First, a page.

‘To anyone who glanced casually inside the detention room the young man sitting there did not seem very formidable…unless one was observant enough to note those light-gray eyes and catch a chilling, measuring expression showing now and then for an instant in their depths.’ The young man in question, Ross Murdock, is about to embark upon the adventure of his life. In order to avoid prosecution, he reluctantly joins Operation Retrograde, whose members are exploring various time periods. Their goal? To find out where – and when – the ‘Reds’ are obtaining certain scientific breakthroughs, in order to maintain the balance of global power. An outsider in his own time, Ross becomes an outsider in other times as well, and faces one challenge after another. Will he succeed? Or will he inadvertently alter time forever?

The Disney movie, John Carter of Mars, is supposed to be based on the first three novels in this series. We best better buckle-in for audiobooks now, lest we be overwhelmed by the giant four-armed green ads for the video version!

A Princess of Mars by Edgar Rice BurroughsA Princess of Mars (Book One Of The Martian Series)
By Edgar Rice Burroughs; Read by William Dufris
6 CDs – Approx. 7.5 Hours [UNABRIDGED]
Publisher: Blackstone Audio
Published: July 15, 2010
ISBN: 9781441718662
Ex–Confederate Army captain John Carter finds himself suddenly and unwittingly transported to Mars while fleeing Apache Indians. This new world is populated by a race of monstrous Martians whose culture is based on the ability to fight for their race. Captured by the savage green men of Thark, John discovers that the gravitational difference between Mars and Earth has endowed him with the strength that he will need for survival on this hostile planet. He battles ferocious Martian creatures and gains the respect and friendship of the Barsoomians. Along the way he encounters the beautiful Dejah Thoris, Princess of Helium, and earns her everlasting devotion.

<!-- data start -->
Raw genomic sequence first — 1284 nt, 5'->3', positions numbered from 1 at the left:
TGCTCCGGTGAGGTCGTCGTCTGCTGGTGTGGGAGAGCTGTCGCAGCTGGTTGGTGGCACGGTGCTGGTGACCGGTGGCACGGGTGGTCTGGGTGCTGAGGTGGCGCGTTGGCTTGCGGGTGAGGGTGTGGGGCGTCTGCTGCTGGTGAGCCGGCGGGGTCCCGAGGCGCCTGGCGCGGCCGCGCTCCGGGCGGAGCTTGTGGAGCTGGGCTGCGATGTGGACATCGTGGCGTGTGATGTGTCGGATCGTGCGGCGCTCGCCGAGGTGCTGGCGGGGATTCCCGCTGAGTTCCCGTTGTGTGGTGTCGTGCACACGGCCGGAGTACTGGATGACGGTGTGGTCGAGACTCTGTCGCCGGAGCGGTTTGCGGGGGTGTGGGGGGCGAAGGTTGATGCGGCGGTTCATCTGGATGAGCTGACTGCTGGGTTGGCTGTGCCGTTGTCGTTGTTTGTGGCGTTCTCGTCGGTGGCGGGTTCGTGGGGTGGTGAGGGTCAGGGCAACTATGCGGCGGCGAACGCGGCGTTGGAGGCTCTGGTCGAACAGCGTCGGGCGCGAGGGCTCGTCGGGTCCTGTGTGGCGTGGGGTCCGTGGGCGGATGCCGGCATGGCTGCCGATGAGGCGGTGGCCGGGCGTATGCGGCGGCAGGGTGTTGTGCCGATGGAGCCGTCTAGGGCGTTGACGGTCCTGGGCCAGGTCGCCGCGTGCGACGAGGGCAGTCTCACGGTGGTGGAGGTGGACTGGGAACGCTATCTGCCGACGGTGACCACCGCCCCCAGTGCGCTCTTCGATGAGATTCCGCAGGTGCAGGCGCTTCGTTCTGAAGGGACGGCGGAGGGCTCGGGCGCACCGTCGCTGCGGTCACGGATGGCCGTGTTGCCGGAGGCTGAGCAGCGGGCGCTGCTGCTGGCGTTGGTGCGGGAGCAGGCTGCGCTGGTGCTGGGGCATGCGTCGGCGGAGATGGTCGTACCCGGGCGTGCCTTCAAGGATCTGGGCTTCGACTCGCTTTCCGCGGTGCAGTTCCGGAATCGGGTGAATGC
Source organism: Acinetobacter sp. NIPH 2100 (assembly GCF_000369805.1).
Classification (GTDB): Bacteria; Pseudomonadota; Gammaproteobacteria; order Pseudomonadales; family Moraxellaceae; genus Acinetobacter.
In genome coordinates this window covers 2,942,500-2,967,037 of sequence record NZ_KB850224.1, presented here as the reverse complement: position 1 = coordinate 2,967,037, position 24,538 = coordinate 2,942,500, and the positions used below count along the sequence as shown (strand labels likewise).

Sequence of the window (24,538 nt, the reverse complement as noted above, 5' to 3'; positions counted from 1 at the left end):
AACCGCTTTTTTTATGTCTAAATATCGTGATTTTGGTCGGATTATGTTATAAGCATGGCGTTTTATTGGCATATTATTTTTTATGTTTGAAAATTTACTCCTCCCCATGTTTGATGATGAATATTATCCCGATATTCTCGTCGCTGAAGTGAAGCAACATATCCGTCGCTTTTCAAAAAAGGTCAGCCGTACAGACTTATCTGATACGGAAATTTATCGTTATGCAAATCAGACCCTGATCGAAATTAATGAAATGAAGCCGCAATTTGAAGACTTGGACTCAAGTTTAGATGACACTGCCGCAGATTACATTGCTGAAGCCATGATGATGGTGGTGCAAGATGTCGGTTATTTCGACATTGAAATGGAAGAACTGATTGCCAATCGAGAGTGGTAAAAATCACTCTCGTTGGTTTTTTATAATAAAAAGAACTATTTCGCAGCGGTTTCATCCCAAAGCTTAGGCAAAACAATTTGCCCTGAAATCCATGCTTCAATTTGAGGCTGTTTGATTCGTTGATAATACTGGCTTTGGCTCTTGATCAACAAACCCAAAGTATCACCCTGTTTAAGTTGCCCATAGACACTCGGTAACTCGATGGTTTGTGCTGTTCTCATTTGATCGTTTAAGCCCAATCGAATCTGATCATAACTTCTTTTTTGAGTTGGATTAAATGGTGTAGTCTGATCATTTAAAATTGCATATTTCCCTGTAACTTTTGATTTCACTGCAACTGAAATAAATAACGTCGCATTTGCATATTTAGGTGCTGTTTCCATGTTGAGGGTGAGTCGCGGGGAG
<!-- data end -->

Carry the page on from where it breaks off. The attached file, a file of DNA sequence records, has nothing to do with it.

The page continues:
I reviewed the first book in the Larry Niven/Edward M. Lerner series, Fleet Of Worlds |READ OUR REVIEW|, back in 2008…

Betrayer of Worlds by Larry Niven and Edward M. LernerBetrayer Of Worlds (Fleet of Worlds Series, Book 4)
By Larry Niven and Edward M. Lerner; Read by Tom Weiner
8 CDs – Approx. 9.3 Hours [UNABRIDGED]
Publisher: Blackstone Audio
Published: October 2010
ISBN: 9781441761408
Since fleeing the supernova chain reaction at the galactic core, the cowardly Puppeteers of the Fleet of Worlds have—just barely—survived one crisis after another: the rebellion of their human slaves, the relentless questing of the species of Known Space, the spectacular rise of the starfish-like Gw’oth, the onslaught of the genocidal Pak. Now fresh disaster looms, as though past crises have returned and converged. Who can possibly save the Fleet this time?

While Blackstone Audio has been busily re-recording many of the Miles Vorkosigan books, many had been previously recorded by the now defunct The Reader’s Chair), this one is wholly and entirely new, and has never before been audiobooked…

Cryoburn by Lois McMaster BujoldCryoburn (A Miles Vorkosigan Adventure)
By Lois McMaster Bujold; Read by Grover Gardner
9 CDs – Approx. 10.5 Hours [UNABRIDGED]
Publisher: Blackstone Audio
Published: October 2010
ISBN: 9781441747464